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In another post I presented a project I am working on in my home. I should have gone about the question in a different way so am going to start over with a new post. I am not an electrician, but have done other wiring projects in my home without any problems.

I have a 40 amp circuit in my shop for a radial arm saw. The 8 gauge cable for this circuit runs from the circuit breaker box to the shop and ends with a dryer type outlet (sorry I don't know the proper technical term for that). I want to add another outlet of the same type between the existing outlet and the breaker panel for another machine. I plan to cut the existing cable and added a box (4" x 4" x 2") at each of those cut ends (2 boxes total). At each of those boxes then "splice" (again that is probably the wrong term - sorry) using appropriate sized wire nuts a new length of the 8 gauge cable to go to the new outlet. Those 2 new cables are then connected together at the new outlet. The junctions at the 2 boxes are being made with wire nuts that are appropriately sized for 8 gauge cable (I have tested making these connections with some scrap pieces of the 8 gauge and they are good and tight).

Am I doing anything horribly wrong here? Here is a crude drawing of what I want to do. Thanks

enter image description here

Here is the original post:

I just realized one other bit of information I left out. For the new outlet that I am adding I was planing to use the same 4" x 4" x 2 1/8" boxes that I used at the splices. Is that ok? Does that box need to be bigger?

Here is a couple of pictures of the existing outlet, from what Harper said (few comments down) I think that maybe this is not a proper outlet?? (I did not install this one, it was done by an electrician). Existing outlet from the front Existing outlet from the back

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  • 8/3 with a ground??? Why not just run a new circuit to the new outlet and breaker and wire size it correctly. – JACK Mar 31 at 14:10
  • Please do two things to make this post more useful to the community. 1. Link to the original post. 2. Break that wall of text into logical paragraphs so that it's easier to read. Thank you. – isherwood Mar 31 at 14:59
  • JACK - The reason I don't want to run a new circuit for the new outlet is that it's a long way to the breaker panel. It's just easier and cheaper to tap into the existing circuit since it runs right through the area where I want the new outlet. – Neil Mar 31 at 19:34
  • Is this shop in your house (say in a basement), or in an outbuilding? – ThreePhaseEel Apr 1 at 4:34
  • It's a basement shop. – Neil Apr 1 at 13:56
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Can you put more than 1 240v receptacle on a circuit , YES.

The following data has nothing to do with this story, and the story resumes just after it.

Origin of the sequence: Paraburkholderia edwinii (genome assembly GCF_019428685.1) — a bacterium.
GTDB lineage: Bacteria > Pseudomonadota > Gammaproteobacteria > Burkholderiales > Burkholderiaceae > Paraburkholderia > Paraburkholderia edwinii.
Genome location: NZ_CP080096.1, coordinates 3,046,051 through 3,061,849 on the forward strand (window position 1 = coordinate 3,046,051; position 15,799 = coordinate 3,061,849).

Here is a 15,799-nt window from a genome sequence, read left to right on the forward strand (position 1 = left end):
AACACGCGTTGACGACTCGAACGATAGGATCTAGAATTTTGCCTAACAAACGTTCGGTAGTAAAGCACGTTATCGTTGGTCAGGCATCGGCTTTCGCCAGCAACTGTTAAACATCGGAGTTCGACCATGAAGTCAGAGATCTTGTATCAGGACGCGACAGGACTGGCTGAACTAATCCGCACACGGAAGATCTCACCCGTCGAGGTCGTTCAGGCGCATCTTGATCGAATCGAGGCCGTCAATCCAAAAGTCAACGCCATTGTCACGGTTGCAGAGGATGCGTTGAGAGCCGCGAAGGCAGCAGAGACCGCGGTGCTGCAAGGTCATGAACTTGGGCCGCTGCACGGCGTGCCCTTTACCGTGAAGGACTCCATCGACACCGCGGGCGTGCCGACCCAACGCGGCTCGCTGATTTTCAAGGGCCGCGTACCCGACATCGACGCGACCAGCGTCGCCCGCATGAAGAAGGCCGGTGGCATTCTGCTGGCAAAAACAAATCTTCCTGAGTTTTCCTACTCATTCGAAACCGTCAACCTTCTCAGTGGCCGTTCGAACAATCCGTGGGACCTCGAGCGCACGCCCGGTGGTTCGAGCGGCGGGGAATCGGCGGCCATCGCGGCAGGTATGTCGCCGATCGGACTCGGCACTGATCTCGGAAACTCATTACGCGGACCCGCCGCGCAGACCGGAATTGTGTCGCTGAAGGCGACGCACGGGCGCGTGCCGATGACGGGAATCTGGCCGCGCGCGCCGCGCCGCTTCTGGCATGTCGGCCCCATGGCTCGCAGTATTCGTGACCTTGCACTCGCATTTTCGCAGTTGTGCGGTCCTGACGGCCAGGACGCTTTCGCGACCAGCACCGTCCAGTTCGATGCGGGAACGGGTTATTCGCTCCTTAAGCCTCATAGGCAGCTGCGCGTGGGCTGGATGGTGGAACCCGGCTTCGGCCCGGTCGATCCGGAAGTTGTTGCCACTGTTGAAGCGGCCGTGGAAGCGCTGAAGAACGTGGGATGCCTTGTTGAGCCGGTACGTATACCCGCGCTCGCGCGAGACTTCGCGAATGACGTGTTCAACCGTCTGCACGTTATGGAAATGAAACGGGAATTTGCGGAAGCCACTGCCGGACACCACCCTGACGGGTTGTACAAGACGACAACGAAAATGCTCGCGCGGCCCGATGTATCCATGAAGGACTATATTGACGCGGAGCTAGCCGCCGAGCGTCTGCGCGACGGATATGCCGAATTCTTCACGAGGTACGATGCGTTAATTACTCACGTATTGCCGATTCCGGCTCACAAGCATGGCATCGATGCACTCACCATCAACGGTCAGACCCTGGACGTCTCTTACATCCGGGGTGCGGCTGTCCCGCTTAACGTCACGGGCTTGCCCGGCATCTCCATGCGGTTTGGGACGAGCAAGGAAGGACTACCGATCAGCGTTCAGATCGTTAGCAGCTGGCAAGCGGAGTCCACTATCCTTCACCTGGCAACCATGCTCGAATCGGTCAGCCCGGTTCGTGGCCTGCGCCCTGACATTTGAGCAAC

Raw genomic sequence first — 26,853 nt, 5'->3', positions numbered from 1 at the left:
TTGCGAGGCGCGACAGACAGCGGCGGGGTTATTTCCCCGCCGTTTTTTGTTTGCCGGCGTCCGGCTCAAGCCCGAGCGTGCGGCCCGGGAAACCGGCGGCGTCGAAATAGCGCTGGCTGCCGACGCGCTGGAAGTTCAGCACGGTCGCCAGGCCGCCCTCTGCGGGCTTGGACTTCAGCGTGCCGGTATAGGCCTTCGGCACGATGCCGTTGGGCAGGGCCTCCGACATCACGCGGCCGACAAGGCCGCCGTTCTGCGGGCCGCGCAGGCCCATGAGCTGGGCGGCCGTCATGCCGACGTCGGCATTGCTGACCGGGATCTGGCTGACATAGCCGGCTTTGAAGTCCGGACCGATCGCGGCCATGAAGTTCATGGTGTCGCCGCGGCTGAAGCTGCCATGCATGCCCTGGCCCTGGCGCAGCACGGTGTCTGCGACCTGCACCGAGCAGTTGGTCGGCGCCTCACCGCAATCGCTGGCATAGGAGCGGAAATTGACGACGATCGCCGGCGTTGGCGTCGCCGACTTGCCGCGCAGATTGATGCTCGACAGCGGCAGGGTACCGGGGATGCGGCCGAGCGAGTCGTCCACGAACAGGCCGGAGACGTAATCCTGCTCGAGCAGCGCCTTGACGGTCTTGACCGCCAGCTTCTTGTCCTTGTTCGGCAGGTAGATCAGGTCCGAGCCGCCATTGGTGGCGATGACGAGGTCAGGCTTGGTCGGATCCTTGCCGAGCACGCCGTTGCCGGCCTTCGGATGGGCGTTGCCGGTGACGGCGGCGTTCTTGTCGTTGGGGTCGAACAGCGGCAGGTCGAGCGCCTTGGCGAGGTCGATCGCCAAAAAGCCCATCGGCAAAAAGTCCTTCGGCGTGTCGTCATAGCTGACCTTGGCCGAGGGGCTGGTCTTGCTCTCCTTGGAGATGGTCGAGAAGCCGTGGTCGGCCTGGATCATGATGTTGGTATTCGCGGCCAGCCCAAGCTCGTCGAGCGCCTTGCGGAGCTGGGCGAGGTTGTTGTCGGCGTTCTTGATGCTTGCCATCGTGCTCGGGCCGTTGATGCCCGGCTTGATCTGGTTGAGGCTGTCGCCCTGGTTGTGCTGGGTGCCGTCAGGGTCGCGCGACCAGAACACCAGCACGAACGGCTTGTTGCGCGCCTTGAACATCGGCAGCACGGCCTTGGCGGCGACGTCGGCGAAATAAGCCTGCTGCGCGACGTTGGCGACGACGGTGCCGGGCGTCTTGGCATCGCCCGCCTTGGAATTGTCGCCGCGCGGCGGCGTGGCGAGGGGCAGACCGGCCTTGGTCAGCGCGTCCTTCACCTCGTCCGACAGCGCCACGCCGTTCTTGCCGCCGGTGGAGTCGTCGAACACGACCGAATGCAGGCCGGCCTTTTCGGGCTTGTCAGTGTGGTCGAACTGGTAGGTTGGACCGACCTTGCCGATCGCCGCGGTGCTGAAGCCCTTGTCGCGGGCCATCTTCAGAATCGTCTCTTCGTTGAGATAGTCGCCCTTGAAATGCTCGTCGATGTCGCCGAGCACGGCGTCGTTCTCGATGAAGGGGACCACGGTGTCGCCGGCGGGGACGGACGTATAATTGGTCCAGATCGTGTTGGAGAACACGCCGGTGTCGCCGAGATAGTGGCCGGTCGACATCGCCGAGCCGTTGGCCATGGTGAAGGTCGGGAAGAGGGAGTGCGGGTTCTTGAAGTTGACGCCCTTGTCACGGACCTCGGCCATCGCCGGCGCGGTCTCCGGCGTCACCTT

Can you splice #8 wires in a 4x4 2” deep box with a 30 amp receptacle. The box fill in this case would allow it.

Box fill explained #8 wire is 3 cu in , you did not say if you had straight 240 with ground or + a neutral. I count a total of 7 conductors only count the ground 1 time. A clamp allowance of 3 only 1 clamp at largest wire size for calculating. This receptacle requires a double gang box normally a single device is 2x the wire size but a dryer receptacle requires a double device fill or 4x the wire size 21+3+12 = 36 cu inch box A 4 square by 2-1/8 inch box is only 30.3 cu inches but add a raised round device cover and add 5 cu inches so yes it can be done.

You don’t count the wire nuts to make the pigtails , I suggest non pros pre twist the 3 wires cut even then install the wire nut on large wire sizes (I make my apprentices do this not picking on you) I have seen two many failures in the past.

Note this circuit would require GFCI protection per 210.8.B unless your jurisdiction did not adopt that section of the 2017 code (Oregon did not for 240v circuits). So if you want to run normal 30 amp devices non motor loads you need to put a 30 amp breaker in. A motor load allows a larger breaker to be used but a welder and other equipment with a 30 amp receptacle no.

Got called away, will try and explain the larger breaker comment. you can use a larger breaker for motor loads when the standard breaker won’t hold on start up this doesn’t allow you to upsize the breaker to run the 2 receptacles at the same time but works out this way sometimes if you start the motor that trips the breaker first then start the second motor I am guessing this is why you have your saw on this large of a breaker. The saw fla must be below 24 amps to use a 40 amp breaker and a 30 amp receptacle (some jurisdictions require hard wire when oversizing for start up) an inspector may want proof that the saw can not start on a 30 amp breaker. Off the top of my head I believe the maximum over current allowed for devices connected with plugs is 150% of the device but will have to find that reference. Hope this info helps.